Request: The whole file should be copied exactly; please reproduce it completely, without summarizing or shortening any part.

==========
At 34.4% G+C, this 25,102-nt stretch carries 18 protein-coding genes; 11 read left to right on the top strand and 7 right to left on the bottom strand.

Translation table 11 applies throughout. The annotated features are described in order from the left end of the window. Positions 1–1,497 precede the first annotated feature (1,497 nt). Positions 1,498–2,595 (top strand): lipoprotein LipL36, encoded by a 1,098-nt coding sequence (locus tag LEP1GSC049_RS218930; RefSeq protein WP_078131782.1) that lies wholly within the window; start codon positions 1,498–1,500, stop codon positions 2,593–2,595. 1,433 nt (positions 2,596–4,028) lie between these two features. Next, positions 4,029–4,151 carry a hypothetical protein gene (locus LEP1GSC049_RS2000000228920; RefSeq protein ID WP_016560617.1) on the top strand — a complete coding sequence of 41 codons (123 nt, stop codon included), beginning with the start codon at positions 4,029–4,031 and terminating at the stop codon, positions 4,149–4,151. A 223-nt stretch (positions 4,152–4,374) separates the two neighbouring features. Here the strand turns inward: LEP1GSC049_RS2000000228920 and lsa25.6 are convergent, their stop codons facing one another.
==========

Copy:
At 34.4% G+C, this 25,102-nt stretch carries 18 protein-coding genes; 11 read left to right on the top strand and 7 right to left on the bottom strand.

Translation table 11 applies throughout. The annotated features are described in order from the left end of the window. Positions 1–1,497 precede the first annotated feature (1,497 nt). Positions 1,498–2,595 (top strand): lipoprotein LipL36, encoded by a 1,098-nt coding sequence (locus tag LEP1GSC049_RS218930; RefSeq protein WP_078131782.1) that lies wholly within the window; start codon positions 1,498–1,500, stop codon positions 2,593–2,595. 1,433 nt (positions 2,596–4,028) lie between these two features. Next, positions 4,029–4,151 carry a hypothetical protein gene (locus LEP1GSC049_RS2000000228920; RefSeq protein ID WP_016560617.1) on the top strand — a complete coding sequence of 41 codons (123 nt, stop codon included), beginning with the start codon at positions 4,029–4,031 and terminating at the stop codon, positions 4,149–4,151. A 223-nt stretch (positions 4,152–4,374) separates the two neighbouring features. Here the strand turns inward: LEP1GSC049_RS2000000228920 and lsa25.6 are convergent, their stop codons facing one another.